Walt Disney Theatricals will present the world premiere of The Hunchback of Notre Dame, a stage adaptation of its animated musical film, in May 1999. The debut will taken place at the new Musical Theater at the Potsdamer Platz. Stella Ag, the German production and entertainment company, will stage the musical.
A Berlin, Germany press conference (Nov. 5) announced that composer Alan Menken has written nine new songs to go along with the existing tunes from the film. The show will reportedly run at about two and-one-half hours. No casting has been officially announced.
As of Nov. 5, the only news about casting has been that Steve Barton, the original Raoul in the London and New York productions of Phantom, will play villain Frollo, according to sources close to the production.
A few years back, Barton left the states for Vienna, where he starred in Disney's Beauty and the Beast and created the part of Count von Krolock in the Roman Polanski-directed Jim Steinman musical, Dance of the Vampires, which recently won several IMAGE Awards (the Berlin equivalent of the Tonys).
Stella Ag has already worked with Disney in bringing the German language Beauty and the Beast to London and Stuttgart. Stella generally brings in Broadway shows (in German) to German cities; this is the company's first world premiere. Stephen Schwartz has written the lyrics, while James Lapine is in charge of the libretto. Schwartz's works include Children Of Eden, Pippin and Godspell.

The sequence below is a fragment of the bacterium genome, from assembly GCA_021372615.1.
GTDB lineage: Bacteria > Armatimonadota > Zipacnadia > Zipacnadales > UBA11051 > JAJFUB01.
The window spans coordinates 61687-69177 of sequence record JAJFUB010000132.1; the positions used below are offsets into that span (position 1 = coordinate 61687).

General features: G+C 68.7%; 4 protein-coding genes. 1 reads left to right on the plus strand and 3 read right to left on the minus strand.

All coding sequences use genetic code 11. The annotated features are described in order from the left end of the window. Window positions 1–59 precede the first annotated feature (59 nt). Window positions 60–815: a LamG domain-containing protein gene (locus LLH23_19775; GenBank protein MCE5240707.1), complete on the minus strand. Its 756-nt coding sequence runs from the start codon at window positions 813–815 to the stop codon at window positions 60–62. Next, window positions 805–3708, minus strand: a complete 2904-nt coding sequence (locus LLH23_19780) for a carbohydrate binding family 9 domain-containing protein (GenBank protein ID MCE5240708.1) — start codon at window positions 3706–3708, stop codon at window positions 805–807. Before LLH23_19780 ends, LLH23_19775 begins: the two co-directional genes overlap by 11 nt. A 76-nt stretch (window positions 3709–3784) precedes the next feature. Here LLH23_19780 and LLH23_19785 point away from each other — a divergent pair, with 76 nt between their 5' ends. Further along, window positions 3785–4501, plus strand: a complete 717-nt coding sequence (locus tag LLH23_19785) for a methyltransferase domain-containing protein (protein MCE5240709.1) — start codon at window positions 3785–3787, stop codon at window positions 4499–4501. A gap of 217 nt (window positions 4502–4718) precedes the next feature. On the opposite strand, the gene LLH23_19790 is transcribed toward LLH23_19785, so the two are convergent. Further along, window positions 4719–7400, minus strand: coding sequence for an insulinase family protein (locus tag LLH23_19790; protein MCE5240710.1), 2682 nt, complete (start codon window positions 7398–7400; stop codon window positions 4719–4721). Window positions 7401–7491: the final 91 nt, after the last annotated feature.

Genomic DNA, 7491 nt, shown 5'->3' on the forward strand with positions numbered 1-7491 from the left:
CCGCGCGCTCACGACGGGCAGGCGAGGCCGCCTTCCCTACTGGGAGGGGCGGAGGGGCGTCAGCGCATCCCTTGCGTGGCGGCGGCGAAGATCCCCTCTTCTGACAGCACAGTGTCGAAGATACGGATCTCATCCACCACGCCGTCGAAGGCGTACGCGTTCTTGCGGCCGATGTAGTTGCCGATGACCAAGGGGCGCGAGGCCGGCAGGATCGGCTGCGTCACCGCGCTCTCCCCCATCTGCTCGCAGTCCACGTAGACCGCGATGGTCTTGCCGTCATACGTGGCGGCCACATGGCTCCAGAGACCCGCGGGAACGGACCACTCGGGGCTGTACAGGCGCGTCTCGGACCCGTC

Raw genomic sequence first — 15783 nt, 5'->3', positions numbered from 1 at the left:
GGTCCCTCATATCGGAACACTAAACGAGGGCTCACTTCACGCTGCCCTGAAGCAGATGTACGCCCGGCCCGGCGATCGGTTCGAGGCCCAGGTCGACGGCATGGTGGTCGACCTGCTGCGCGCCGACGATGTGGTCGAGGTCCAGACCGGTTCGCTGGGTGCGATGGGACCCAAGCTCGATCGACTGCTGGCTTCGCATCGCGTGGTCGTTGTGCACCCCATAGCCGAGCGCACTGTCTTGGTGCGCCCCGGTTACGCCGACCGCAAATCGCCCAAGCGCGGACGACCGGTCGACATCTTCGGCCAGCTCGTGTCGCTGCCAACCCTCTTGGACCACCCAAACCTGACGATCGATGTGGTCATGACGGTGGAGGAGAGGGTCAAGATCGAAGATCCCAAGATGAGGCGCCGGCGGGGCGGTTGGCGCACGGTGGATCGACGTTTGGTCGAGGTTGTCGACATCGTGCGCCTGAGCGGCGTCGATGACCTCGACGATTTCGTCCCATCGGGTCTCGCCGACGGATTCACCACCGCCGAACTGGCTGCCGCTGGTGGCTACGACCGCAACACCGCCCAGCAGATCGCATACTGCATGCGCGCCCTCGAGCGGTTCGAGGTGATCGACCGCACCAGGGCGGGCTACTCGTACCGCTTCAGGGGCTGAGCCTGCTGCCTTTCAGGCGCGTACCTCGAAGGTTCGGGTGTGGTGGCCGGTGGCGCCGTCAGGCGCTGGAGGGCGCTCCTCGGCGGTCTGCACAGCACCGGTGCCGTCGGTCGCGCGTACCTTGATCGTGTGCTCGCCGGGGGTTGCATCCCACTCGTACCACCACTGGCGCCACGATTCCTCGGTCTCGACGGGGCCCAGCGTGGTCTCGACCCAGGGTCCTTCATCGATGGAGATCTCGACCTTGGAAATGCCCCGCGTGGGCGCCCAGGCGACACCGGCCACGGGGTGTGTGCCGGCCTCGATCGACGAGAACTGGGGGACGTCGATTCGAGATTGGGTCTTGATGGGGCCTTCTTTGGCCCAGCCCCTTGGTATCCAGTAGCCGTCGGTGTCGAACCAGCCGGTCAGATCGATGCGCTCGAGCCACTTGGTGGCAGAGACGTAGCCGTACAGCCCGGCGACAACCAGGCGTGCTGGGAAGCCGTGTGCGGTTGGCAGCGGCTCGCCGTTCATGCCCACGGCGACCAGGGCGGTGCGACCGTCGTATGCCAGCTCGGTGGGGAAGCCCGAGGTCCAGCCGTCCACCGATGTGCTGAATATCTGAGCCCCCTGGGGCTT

Disney spokesman Chris Boneau confirmed in January 1998 that discussions are underway to bring the show to Broadway with Lapine directing. Lapine's latest directorial assignments, The Diary Of Anne Frank and Golden Child, opened last season to positive reviews.
The Hunchback Of Notre Dame movie featured the voices of such theatre folks as Paul Kandel (Tommy), Tom Hulce (A Few Good Men), Kevin Kline (Ivanov) and Jason Alexander (Accomplice), and Charles Kimbrough (Company, Sunday in the Park With George).
Based on Victor Hugo's novel about a misshappen man with a beautiful soul who yearns for the world beyond his belltower and falls in love with a gypsy girl, the film was directed by Kirk Wise and Garry Trousdale. Another Hugo novel, Les Miserables, was the source for the long running stage musical.
-- By Robert Simonson and David Lefkowitz